Posts tagged strength
Our Hours go to Motherhood
 
 

At what point does exhaustion become the norm? I only ask because here I sit at 4 a.m. (again), claiming to be a morning person, but yet wonder why I am not in bed. Because it's Saturday morning. And my eyes are heavy. I suppose part of it lies in the fact that a restless 2 month old could stir in a half hour so why bother. Or a 4 year old could call for me and ask for a drink of water. I suppose another part is to satisfy some scientific theory that early risers get more done, are more content and blah, blah blah. I often wonder if those theories apply to motherhood.

In early motherhood, friends, families and even strangers ask about sleep. How are you sleeping? How is the baby sleeping? If the baby sleeps more than 4 hours at a time, the collective assume you've adopted a similar routine in a blink of an eye and conclude that you are sleeping well. Yes, I'm sleeping well. My head hits the pillow, and I'm instantly knocked out for a period of time until I'm called to duty once more. In an instant, I can be up, changing a diaper, nursing, rocking a babe and quietly singing a lullaby.

The next question wonders if you're ultimately tired. If another momma asks this question, I know where in her heart this question comes from. Oh, do I ever. I'll give a knowing look, a tiny smile and shrug those shoulders. I don't even need to share a word with another momma. I don't want to admit it. I don't want to say it out loud. Outwardly admitting exhaustion isn't defeat. Admitting it actually forces us to come to terms with the fact we are sleep deprived ... but then we start to adopt the collective way of thinking - "I'm getting those four hours of sleep, so I am sleeping. I'm not tired." I get it momma. You're a fierce warrior that will do anything for that little one. Even if that means sitting up at 4 a.m. trying to justify the reasons why we don't get more sleep. We give ourselves. Every single inch. And every single hour. If you ask me, I don't consider it a sacrifice but just a way of life. Our hours go to motherhood.

As time marches on, the pendulum swings and the questions about sleep or exhaustion are no longer asked. Baby turns to toddler, and before you know it, a four year old sleeps 10+ hours a night ... if you're lucky. Your former self does a high-kick and expects to get a few more hours of shuteye, but there's that school project, tomorrow's meal prep, another load of laundry ... and on and on. Priorities shift. Nighttime cuddles swap with picking up stuffed animals. We still feel it. Our hours go to motherhood.

Perhaps we don't admit the tiredness because everything else feels heavier. The satisfaction. The unconditional love. The calling. All the things they never told you about motherhood. It's heavy. It weighs on a heart more than a few missed hours of sleep. And although I will be remiss if I didn't encourage my fellow mommas to actually get a few hours of sleep (or steal a nap every once in awhile), I understand why the question about being tired is trivial. No one needs to ask. Our hours go to motherhood.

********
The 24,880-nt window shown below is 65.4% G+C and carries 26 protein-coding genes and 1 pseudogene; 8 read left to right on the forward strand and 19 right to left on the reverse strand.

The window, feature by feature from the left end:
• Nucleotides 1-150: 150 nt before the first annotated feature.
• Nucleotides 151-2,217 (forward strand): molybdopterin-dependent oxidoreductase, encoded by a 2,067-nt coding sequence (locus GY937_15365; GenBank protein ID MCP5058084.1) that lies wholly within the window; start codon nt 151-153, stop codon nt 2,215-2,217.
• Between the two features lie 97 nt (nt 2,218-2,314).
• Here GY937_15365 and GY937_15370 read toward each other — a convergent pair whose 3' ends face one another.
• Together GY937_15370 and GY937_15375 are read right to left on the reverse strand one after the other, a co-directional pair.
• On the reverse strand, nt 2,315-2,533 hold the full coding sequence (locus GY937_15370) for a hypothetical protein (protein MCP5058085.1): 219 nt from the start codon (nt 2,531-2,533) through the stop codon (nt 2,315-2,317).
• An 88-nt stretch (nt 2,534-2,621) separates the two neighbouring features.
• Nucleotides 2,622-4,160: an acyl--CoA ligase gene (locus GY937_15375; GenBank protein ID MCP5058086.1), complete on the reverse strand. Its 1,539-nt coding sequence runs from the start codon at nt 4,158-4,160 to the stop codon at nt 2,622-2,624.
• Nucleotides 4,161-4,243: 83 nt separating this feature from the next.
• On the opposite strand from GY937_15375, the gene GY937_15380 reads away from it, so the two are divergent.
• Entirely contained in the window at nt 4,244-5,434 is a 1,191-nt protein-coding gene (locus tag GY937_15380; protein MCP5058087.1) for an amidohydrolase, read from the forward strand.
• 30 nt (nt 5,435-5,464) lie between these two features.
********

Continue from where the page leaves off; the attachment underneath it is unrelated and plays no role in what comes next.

Written by- Ann Ehnert

 

 

Torn In Two
 
 

Every moment, I’m torn in two…

One side of me is loving every minute of motherhood. I love the smiles, the toddler finger pats, the tears my hugs can fix, the daily requests for bubbles, and the music making.

I hold my daughter in my arms and squeeze, willing the moment to sink into my bones. The embrace is my spirit’s desperate attempt to make the memory, the size of her, the smell of her, a part of me. How can I hold on to these moments in a way that keeps them unique and special, not simply merged into one season and phase of motherhood?

But, there’s also this other side of me. This part of me wakes up ready to go back to bed. It’s the side of me that browses social media on my phone as my daughter sits in my lap watching PBS. It’s the part of me that prays for nap time, bedtime, and any time I can sit down without a tiny human calling my name, wanting to play, or needing a snack. A very real part of me simply wants to be able to do what I want to do whenever I can.

This tension in myself has been one of the hardest spaces I have had to live in. How do I acknowledge the places in myself that long for when life felt easier and more about me, while paying attention to and growing the places that crave for more of my girl than one day’s worth of minutes can hold?

Thankfully, one thing motherhood has taught me is that I am not alone. I am part of a legacy of women who have felt this mixture of honor and weight attached to motherhood. I am not the first, nor will I be the last to wish time would simultaneously slow down and speed up.

Each day, we have a chance to try to hold the line between our needs and the needs of our children. Both matter deeply, even on the days that both can’t seem to coexist. So, we breathe. We give ourselves oodles of grace and second chances. We choose Netflix over laundry when it feels right. We talk to other mamas, our tribe, and our family when we need help righting ourselves. We breathe until nightfall. We rest, and then we try again.

I’m being slowly convinced that most of life and motherhood, at least the good juicy parts, are in the trying.

JOURNALIST: Brooke Bohinc